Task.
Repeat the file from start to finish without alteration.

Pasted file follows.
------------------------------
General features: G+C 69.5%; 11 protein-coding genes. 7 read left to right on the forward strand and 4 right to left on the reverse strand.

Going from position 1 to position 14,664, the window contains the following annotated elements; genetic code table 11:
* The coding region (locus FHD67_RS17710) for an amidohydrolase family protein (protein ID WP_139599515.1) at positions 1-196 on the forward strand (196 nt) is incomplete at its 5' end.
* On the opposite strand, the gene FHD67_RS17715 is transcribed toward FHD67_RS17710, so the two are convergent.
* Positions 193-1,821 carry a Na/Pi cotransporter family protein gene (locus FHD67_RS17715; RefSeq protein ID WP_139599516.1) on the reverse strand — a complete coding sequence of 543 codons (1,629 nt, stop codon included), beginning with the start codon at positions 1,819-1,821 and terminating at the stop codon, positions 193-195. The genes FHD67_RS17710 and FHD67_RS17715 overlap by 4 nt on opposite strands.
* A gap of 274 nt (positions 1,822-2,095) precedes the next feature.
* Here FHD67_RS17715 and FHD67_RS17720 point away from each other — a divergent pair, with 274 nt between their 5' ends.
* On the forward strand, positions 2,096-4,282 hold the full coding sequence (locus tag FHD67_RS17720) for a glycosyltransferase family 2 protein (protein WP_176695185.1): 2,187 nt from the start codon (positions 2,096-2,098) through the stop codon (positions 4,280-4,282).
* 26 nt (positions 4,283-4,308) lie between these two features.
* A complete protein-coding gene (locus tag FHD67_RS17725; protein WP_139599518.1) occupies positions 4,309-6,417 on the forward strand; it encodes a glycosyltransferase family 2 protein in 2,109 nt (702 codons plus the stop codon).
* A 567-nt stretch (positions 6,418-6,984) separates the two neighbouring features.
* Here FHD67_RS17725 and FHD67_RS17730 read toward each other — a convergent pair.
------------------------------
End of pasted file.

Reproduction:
General features: G+C 69.5%; 11 protein-coding genes. 7 read left to right on the forward strand and 4 right to left on the reverse strand.

Going from position 1 to position 14,664, the window contains the following annotated elements; genetic code table 11:
* The coding region (locus FHD67_RS17710) for an amidohydrolase family protein (protein ID WP_139599515.1) at positions 1-196 on the forward strand (196 nt) is incomplete at its 5' end.
* On the opposite strand, the gene FHD67_RS17715 is transcribed toward FHD67_RS17710, so the two are convergent.
* Positions 193-1,821 carry a Na/Pi cotransporter family protein gene (locus FHD67_RS17715; RefSeq protein ID WP_139599516.1) on the reverse strand — a complete coding sequence of 543 codons (1,629 nt, stop codon included), beginning with the start codon at positions 1,819-1,821 and terminating at the stop codon, positions 193-195. The genes FHD67_RS17710 and FHD67_RS17715 overlap by 4 nt on opposite strands.
* A gap of 274 nt (positions 1,822-2,095) precedes the next feature.
* Here FHD67_RS17715 and FHD67_RS17720 point away from each other — a divergent pair, with 274 nt between their 5' ends.
* On the forward strand, positions 2,096-4,282 hold the full coding sequence (locus tag FHD67_RS17720) for a glycosyltransferase family 2 protein (protein WP_176695185.1): 2,187 nt from the start codon (positions 2,096-2,098) through the stop codon (positions 4,280-4,282).
* 26 nt (positions 4,283-4,308) lie between these two features.
* A complete protein-coding gene (locus tag FHD67_RS17725; protein WP_139599518.1) occupies positions 4,309-6,417 on the forward strand; it encodes a glycosyltransferase family 2 protein in 2,109 nt (702 codons plus the stop codon).
* A 567-nt stretch (positions 6,418-6,984) separates the two neighbouring features.
* Here FHD67_RS17725 and FHD67_RS17730 read toward each other — a convergent pair.